Break. How to Have a Healthier Relationship with Our Technology

If there’s ever been a person you’d imagine has technology from wall to wall at home, it would be Bill Gates.

And you’d be wrong.

The billionaire founder of Microsoft is perhaps the most prominent member of a low-tech legion of high-powered technology leaders and executives. Gates has been preaching tech as a tool, not a lifestyle, for more than a decade; ever since watching his daughter get addicted to a video game and then curbing her use of it.

A growing number of C-suite executives in the tech industry are living decidedly low-tech lives and passing on that mantra to their children. They stay away from most apps, shun social media, and only use devices like smartphones when they specifically need them for a legitimate purpose.

The technology gains of the last two decades are powerful, but they are also addicting. And just like cigarettes, alcohol, and every other kind of addiction, there are cultural elements in place to keep perpetuating them.

Of course, the opposite end of the spectrum, tech abstinence, isn’t any more of a solution. The way forward is through a healthy relationship between you and your devices, based on the knowledge of how habit forming technology is built, and how it affects our day to day lives.

Addiction and the Feedback Loop

In 2013, Nir Eyal’s book “Hooked” introduced the idea of a feedback loop, and documented the process of building and understanding habit forming technology. As seen in the graphic below, Eyal’s Hook Model has four phases that show the process of habit formation.

The four phases are:

  1. Trigger Behavior
Nir Eyal’s Hook Model — Source: nirandfar.com

This model can be easily seen in both online gaming and social media. In 2016, Pokemon Go took the world by storm with its combination of virtual-reality gameplay layered on top of real-world GPS-based scavenger hunts. The game notified users of the location of a virtual Pokemon character (the trigger) and sent them on a mission to track it down (the action).

The reward is adding said Pokemon to your team of Pokemon, should you want to battle against other players. Regardless, the game reminds you, as it has since its inception, that you have to “Catch’em All” to truly win (commitment to product), thus sending the player off in search of the next location, and the next, and the next.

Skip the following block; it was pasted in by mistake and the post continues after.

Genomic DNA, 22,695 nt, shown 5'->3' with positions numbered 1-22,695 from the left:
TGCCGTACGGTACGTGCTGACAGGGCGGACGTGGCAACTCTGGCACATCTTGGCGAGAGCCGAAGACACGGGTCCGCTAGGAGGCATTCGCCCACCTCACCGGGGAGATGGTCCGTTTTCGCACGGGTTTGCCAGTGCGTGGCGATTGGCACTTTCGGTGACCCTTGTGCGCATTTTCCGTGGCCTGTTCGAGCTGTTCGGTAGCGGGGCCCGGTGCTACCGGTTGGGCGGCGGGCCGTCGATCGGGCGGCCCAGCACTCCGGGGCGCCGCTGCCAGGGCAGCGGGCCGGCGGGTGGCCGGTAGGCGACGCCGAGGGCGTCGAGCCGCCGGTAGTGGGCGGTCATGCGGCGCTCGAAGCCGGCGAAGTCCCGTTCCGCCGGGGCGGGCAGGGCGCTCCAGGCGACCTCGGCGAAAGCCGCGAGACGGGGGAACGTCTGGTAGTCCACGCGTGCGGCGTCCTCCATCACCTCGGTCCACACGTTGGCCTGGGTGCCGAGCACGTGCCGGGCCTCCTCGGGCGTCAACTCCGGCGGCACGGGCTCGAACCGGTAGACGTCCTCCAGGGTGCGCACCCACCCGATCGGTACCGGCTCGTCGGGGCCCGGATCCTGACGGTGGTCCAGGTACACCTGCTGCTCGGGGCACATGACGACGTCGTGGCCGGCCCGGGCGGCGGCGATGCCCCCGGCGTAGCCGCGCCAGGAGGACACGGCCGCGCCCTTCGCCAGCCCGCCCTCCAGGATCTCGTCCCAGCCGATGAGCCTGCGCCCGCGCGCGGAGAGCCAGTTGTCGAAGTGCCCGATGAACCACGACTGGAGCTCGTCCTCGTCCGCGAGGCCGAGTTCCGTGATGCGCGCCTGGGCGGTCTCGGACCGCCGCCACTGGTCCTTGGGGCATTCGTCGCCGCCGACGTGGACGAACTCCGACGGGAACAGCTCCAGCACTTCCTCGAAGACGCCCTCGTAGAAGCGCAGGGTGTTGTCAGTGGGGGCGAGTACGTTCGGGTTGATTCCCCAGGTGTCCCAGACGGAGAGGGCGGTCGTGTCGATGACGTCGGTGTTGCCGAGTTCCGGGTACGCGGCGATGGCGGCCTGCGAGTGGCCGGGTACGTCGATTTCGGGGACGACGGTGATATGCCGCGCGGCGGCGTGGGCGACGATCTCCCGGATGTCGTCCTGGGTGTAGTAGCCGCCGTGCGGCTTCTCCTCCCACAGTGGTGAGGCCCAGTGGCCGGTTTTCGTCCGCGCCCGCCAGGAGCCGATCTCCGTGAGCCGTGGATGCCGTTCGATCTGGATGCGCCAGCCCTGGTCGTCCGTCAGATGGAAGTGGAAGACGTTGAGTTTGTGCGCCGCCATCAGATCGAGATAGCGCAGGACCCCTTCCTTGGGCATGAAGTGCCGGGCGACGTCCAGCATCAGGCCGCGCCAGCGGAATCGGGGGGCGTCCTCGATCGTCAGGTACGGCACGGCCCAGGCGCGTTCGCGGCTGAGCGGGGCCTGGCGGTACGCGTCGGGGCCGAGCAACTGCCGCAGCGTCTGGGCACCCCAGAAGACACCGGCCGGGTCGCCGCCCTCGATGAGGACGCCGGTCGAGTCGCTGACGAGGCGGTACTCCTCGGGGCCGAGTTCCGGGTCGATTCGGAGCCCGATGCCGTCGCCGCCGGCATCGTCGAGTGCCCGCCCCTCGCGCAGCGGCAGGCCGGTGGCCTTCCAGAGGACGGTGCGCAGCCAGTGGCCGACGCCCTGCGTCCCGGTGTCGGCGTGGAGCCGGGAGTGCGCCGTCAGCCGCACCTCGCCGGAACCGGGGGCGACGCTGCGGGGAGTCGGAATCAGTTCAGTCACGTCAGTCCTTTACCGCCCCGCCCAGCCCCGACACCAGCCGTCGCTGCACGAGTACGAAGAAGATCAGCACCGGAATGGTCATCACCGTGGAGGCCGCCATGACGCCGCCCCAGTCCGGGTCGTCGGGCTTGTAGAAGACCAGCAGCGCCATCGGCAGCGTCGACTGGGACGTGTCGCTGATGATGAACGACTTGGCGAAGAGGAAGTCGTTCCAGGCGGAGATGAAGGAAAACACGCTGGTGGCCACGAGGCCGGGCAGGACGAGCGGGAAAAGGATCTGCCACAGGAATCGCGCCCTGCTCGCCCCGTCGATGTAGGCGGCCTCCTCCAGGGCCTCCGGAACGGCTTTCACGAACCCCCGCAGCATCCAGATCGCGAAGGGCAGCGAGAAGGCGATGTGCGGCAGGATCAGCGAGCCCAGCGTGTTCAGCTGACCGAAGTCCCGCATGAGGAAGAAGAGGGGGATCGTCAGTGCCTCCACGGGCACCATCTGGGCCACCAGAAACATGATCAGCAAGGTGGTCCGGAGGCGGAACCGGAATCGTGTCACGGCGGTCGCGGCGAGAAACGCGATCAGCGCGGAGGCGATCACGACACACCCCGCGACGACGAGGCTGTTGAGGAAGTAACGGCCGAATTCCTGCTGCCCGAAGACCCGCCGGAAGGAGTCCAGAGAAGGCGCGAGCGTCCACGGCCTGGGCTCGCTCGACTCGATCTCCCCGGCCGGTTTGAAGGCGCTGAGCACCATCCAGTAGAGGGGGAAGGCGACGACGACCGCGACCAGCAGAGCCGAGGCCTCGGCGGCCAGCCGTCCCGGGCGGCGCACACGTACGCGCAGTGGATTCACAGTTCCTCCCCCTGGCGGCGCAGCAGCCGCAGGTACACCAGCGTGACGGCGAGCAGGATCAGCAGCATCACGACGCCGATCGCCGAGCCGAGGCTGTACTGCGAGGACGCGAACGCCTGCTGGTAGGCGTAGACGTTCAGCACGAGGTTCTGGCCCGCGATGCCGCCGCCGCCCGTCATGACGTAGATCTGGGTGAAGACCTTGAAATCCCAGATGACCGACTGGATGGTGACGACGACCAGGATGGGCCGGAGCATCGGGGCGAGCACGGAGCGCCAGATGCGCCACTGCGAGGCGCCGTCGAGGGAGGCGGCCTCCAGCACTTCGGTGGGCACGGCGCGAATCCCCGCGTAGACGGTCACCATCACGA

Most people are at least aware of the addictive power of social media. Facebook is the easy target here, so let’s deconstruct a different arena: Instagram, which some folks are still surprised to hear, is owned by Facebook. Instagram’s fundamental feature set is to allow users to be seen by their followers, through photos, video, or stories that combine one or both with text. Triggers can both be notifications from the app on other user’s following, or response to a post, or simply seeing something “instaworthy” and having the thought that you should take a photo, and show it to your followers. Users upload pictures and videos of themselves (action) doing literally everything, along with places they’re visiting, food they’re eating, items purchased, clothing worn, physical fitness and dieting success, their children’s achievements, etc. The rewards come from their fellow users in the form of likes, follows, comments, and on rare occasion, going viral. For many younger people, Instagram is the equivalent of social currency, and is their source of commitment to the product as they strive to become increasingly popular as counted by IG followers.

It’s not just games and social media that are feeding our Internet addictions. Notifications on your smartphone, even the ones that ostensibly help you be more productive during the day, shape your behavior. How many times have you stopped working to see what the latest beep on your phone is telling you? LinkedIn’s app will buzz you just because someone viewed your profile; not because they sent you a message or want to offer you a job — just looking!